“You are not giving me enough credit, Autumn. You have to pick the option that seems best to you,” is all that Dr. Sis would say.

Which either showed personal growth or was good oncologist-speak, but also total bullshit. I knew there was a wrong answer. I knew she knew it. I just had to have the courage to face it.

While humans generally depend on our eyes, dogs take in the most information through their nose. Even canine hearing, while superior to human hearing, is not as vital to a dog as a sense of smell. Blind and deaf dogs have easily compensate with their amazing olfactory receptors, which can smell everything from a grain of cocaine to plummeting blood sugar.

Woofie was all about his muzzle. He poked dogs, humans, and cats with it to demand attention. He stole cookies, bread, and potstickers from the counter. He sniffed down every errant cheerio Baby D ever dropped in the house or the car. And he chewed everything from cow femurs to wooden Thomas the Tank Engine  train tracks. It was essential to his quality of life.

Radiation might give us more time with Woofie, but was it worth the pain he’d have to endure? Just because Woofie could take the pain didn’t mean it was fair to inflict it.

With a dog, you can’t explain the future or death (though maybe we can someday—some animals can communicate amazingly well with soundboards). You can’t ask dogs if they are willing to trade pain for more life. Dogs are creatures who live purely in the moment. How could I make any of Woofie’s moments more painful in order to postpone my own pain when he was gone?

I could not.

Andy, thankfully, agreed.

We opted for the quality of Woofie’s life over the length of it. Since we no longer had to worry about longterm damage, we loaded him up on pain meds and removed all activity restrictions.

Woofie pranced the kids to school every day. On the weekends, I let him chase the tennis ball on the school field as long as he wanted. We went to the dog park, mud and kennel cough be damned. We took him to the park to chase squirrels. At home, without any twinges in his hock to stop him, Woofie countersurfed relentlessly, stealing tortilla chips, a corncob, and a pizza. Of course we let him have everything (except the corncob, which he had tried before and thrown up).

The bump on his nose kept growing, but Woofie didn’t seem to notice.

He was flying high.
Literally.

Cat on the Run (#343)

Some cats see an open back door, yawn, and go back to sleep.

Some cats bolt at the speed of light.

Our Boss Cat would bolt—and then stop in the center of the patio. She’d look back at the human in the doorway, tail twitching. If no chicken bribe appeared within 30 seconds, Boss Cat would climb a tree and disappear over the fence.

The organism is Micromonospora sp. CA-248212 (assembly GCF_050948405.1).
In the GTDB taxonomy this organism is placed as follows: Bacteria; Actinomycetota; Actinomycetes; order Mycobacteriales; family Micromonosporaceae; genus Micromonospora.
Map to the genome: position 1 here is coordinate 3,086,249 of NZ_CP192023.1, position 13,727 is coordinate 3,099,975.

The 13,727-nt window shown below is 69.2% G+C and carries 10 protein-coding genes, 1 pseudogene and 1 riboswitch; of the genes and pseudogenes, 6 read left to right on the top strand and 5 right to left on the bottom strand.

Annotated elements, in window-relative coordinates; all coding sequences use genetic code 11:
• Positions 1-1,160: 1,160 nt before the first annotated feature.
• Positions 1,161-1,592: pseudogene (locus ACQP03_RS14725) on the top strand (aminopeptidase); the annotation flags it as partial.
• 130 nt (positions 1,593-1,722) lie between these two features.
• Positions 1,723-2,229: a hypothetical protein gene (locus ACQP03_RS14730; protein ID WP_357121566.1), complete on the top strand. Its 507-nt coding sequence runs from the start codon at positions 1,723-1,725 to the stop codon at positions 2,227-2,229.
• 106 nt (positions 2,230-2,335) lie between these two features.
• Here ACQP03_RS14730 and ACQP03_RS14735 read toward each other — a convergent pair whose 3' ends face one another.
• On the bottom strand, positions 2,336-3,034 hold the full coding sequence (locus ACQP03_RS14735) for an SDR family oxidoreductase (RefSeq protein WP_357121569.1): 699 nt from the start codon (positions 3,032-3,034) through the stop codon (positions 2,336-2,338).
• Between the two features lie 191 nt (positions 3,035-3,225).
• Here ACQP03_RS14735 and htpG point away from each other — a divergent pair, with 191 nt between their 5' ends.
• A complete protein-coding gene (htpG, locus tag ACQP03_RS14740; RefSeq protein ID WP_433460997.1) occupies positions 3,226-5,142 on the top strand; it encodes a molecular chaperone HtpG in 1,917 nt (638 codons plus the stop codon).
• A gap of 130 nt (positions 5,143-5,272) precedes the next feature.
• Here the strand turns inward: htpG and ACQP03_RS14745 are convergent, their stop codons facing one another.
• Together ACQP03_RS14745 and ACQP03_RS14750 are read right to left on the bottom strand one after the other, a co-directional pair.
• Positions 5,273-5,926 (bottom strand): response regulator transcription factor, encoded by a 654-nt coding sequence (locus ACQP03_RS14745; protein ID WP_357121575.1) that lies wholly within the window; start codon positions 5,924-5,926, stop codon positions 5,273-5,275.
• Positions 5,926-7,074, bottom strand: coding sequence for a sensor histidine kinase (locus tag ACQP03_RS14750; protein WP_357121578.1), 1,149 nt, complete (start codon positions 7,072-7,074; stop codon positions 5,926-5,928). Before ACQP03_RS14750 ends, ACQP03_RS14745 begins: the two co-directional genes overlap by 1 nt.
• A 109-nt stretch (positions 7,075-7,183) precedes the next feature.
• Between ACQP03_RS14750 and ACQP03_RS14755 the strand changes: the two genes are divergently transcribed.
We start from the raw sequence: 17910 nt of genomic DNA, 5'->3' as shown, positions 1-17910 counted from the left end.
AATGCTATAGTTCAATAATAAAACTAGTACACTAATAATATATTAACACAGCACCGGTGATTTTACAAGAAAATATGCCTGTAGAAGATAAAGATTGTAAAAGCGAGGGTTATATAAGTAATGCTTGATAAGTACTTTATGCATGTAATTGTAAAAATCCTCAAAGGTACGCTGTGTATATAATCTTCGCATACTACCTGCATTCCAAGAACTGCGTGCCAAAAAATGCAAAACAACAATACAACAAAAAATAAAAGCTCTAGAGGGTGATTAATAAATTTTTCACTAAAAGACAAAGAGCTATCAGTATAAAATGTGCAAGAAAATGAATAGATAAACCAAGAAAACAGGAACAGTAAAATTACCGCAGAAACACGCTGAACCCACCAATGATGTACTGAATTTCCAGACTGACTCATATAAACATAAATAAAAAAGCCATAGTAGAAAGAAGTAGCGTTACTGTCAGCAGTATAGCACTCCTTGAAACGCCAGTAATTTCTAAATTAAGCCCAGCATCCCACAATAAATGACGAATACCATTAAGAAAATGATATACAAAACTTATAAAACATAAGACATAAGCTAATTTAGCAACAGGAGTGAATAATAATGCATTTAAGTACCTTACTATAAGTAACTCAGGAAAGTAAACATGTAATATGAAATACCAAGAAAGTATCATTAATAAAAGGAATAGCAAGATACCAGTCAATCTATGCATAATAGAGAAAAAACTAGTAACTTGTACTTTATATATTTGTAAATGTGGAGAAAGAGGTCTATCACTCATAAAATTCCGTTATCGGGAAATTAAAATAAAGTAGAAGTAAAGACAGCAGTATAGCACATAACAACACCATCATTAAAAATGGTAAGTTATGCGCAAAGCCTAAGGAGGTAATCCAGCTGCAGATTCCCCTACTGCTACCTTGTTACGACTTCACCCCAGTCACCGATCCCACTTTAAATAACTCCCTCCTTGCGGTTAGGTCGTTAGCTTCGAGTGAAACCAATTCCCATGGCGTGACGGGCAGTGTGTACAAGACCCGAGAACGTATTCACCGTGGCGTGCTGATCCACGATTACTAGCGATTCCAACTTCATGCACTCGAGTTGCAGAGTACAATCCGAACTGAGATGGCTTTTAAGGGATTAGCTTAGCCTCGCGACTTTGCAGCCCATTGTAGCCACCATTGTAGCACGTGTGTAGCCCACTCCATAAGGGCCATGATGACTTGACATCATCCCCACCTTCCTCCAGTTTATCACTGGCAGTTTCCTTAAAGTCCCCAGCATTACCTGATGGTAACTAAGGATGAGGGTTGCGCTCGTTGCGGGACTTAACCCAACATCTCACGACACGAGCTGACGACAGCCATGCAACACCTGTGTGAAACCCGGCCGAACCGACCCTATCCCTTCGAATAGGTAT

Her hapless humans would then circle the block with chicken, calling, “Here, kitty-kitty! C’mon, Boss!”

The speed with which we found Boss Cat was inversely proportional to the time since her last meal. If she’d just eaten or already gorged on a chicken bribe, she couldn’t be lured home. Instead, I’d walk around, checking in with dog walkers.

Boss Cat liked dogs. She liked to play with them. She especially liked to hit them in the face. While out hunting for Boss with our dogs, I once ran into one outraged neighbor and his prized Basset hound show dogs.

The Champion Basset Hounds

 “Look out,” he warned me. “There’s a cat back there that’s followed us half a block and keeps trying to attack my dogs! I think it might be rabid!”

I sighed. “She’s not rabid. She’s mine. She likes to beat up dogs.”

The neighbor stared at ninety-pound Woofie and seventy-pound Fey. “Even those big dogs?”

“These dogs are her personal punching bags. She’s clearly bored and hoping for new targets.”

A neighbor across the street, one who didn’t have a fence but who trained her Labrador retrievers to stay on her property (mostly), flagged me down during another hunt for Boss.

“Your cat was sitting in your front yard a little while ago. My six-month-old puppy saw her and went on alert. I told puppy to leave it, but she charged across the street and straight up to your cat.”

“Uh-oh.”

“Your cat didn’t even MOVE until puppy got close. Then she smacked puppy right across the muzzle. It was so hard I heard it, clear across the street. Puppy ran back to me as fast as she could. I don’t think she’ll be leaving the yard to chase cats again,” the neighbor laughed.

Boss could clearly take care of herself, but I still worried. All it would take was a car or a coyote, and we’d have no more Boss Cat. Baby D would be devastated. I would be devastated. Even Andy would be devastated (maybe).

One evening, when my ExStepmother was visiting, I circled the block repeatedly, unable to find the cat—until a neighbor over the back fence finally pointed up.

Boss Cat was lying across the telephone wire above our backyard, a foot or two from the telephone pole. Maybe she got there while in hot pursuit of a squirrel (telephone wires are the squirrel highways of the neighborhood). Her perch was precarious, at best, with her belly straddling the wire and one front claw snagged on the wire.

I could see the problem. If Boss yanked hard enough to pull her claw out, she’d lose her balance and fall. She might even wind up hanging by that one claw.

Baby D turned to me, face full of alarm. “Mommy! You have to save her!”

“That’s twenty feet up!” exclaimed my ExStepmother. “Mommy needs to call the fire department!”